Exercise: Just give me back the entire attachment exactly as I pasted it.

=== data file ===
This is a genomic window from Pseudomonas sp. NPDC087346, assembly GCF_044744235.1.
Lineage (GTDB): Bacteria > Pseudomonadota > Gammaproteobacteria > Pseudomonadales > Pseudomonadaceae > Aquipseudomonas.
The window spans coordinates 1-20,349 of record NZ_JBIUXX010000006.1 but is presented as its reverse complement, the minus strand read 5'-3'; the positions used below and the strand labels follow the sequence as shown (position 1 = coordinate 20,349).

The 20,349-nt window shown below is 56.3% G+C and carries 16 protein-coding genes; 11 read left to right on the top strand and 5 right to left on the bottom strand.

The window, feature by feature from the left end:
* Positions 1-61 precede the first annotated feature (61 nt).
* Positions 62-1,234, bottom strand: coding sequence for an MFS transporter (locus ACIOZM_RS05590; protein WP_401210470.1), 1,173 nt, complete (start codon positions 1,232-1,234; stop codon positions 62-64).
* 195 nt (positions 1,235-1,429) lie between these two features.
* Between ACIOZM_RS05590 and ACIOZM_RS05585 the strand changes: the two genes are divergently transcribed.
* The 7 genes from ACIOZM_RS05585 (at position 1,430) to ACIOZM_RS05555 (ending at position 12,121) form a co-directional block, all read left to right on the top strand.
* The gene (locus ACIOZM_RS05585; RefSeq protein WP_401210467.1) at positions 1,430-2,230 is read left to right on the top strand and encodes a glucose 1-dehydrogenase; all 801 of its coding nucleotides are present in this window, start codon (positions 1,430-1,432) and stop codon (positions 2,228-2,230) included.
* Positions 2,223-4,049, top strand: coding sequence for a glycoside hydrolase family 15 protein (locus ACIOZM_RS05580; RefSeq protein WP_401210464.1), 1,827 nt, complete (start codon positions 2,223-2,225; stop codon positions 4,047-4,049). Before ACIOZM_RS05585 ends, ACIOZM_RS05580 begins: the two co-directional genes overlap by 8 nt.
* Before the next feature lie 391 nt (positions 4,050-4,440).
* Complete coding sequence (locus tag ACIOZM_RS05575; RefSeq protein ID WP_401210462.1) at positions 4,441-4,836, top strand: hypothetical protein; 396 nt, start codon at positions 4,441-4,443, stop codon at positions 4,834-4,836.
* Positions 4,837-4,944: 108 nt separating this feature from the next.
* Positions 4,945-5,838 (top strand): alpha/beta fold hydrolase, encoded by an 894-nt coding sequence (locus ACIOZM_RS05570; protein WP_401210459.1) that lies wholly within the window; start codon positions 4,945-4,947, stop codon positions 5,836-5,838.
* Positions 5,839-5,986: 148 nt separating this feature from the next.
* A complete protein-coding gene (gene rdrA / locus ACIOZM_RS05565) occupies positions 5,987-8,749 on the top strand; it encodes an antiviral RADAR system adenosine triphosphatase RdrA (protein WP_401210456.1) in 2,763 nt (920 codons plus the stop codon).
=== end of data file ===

This is a genomic window from Pseudomonas sp. NPDC087346, assembly GCF_044744235.1.
Lineage (GTDB): Bacteria > Pseudomonadota > Gammaproteobacteria > Pseudomonadales > Pseudomonadaceae > Aquipseudomonas.
The window spans coordinates 1-20,349 of record NZ_JBIUXX010000006.1 but is presented as its reverse complement, the minus strand read 5'-3'; the positions used below and the strand labels follow the sequence as shown (position 1 = coordinate 20,349).

The 20,349-nt window shown below is 56.3% G+C and carries 16 protein-coding genes; 11 read left to right on the top strand and 5 right to left on the bottom strand.

The window, feature by feature from the left end:
* Positions 1-61 precede the first annotated feature (61 nt).
* Positions 62-1,234, bottom strand: coding sequence for an MFS transporter (locus ACIOZM_RS05590; protein WP_401210470.1), 1,173 nt, complete (start codon positions 1,232-1,234; stop codon positions 62-64).
* 195 nt (positions 1,235-1,429) lie between these two features.
* Between ACIOZM_RS05590 and ACIOZM_RS05585 the strand changes: the two genes are divergently transcribed.
* The 7 genes from ACIOZM_RS05585 (at position 1,430) to ACIOZM_RS05555 (ending at position 12,121) form a co-directional block, all read left to right on the top strand.
* The gene (locus ACIOZM_RS05585; RefSeq protein WP_401210467.1) at positions 1,430-2,230 is read left to right on the top strand and encodes a glucose 1-dehydrogenase; all 801 of its coding nucleotides are present in this window, start codon (positions 1,430-1,432) and stop codon (positions 2,228-2,230) included.
* Positions 2,223-4,049, top strand: coding sequence for a glycoside hydrolase family 15 protein (locus ACIOZM_RS05580; RefSeq protein WP_401210464.1), 1,827 nt, complete (start codon positions 2,223-2,225; stop codon positions 4,047-4,049). Before ACIOZM_RS05585 ends, ACIOZM_RS05580 begins: the two co-directional genes overlap by 8 nt.
* Before the next feature lie 391 nt (positions 4,050-4,440).
* Complete coding sequence (locus tag ACIOZM_RS05575; RefSeq protein ID WP_401210462.1) at positions 4,441-4,836, top strand: hypothetical protein; 396 nt, start codon at positions 4,441-4,443, stop codon at positions 4,834-4,836.
* Positions 4,837-4,944: 108 nt separating this feature from the next.
* Positions 4,945-5,838 (top strand): alpha/beta fold hydrolase, encoded by an 894-nt coding sequence (locus ACIOZM_RS05570; protein WP_401210459.1) that lies wholly within the window; start codon positions 4,945-4,947, stop codon positions 5,836-5,838.
* Positions 5,839-5,986: 148 nt separating this feature from the next.
* A complete protein-coding gene (gene rdrA / locus ACIOZM_RS05565) occupies positions 5,987-8,749 on the top strand; it encodes an antiviral RADAR system adenosine triphosphatase RdrA (protein WP_401210456.1) in 2,763 nt (920 codons plus the stop codon).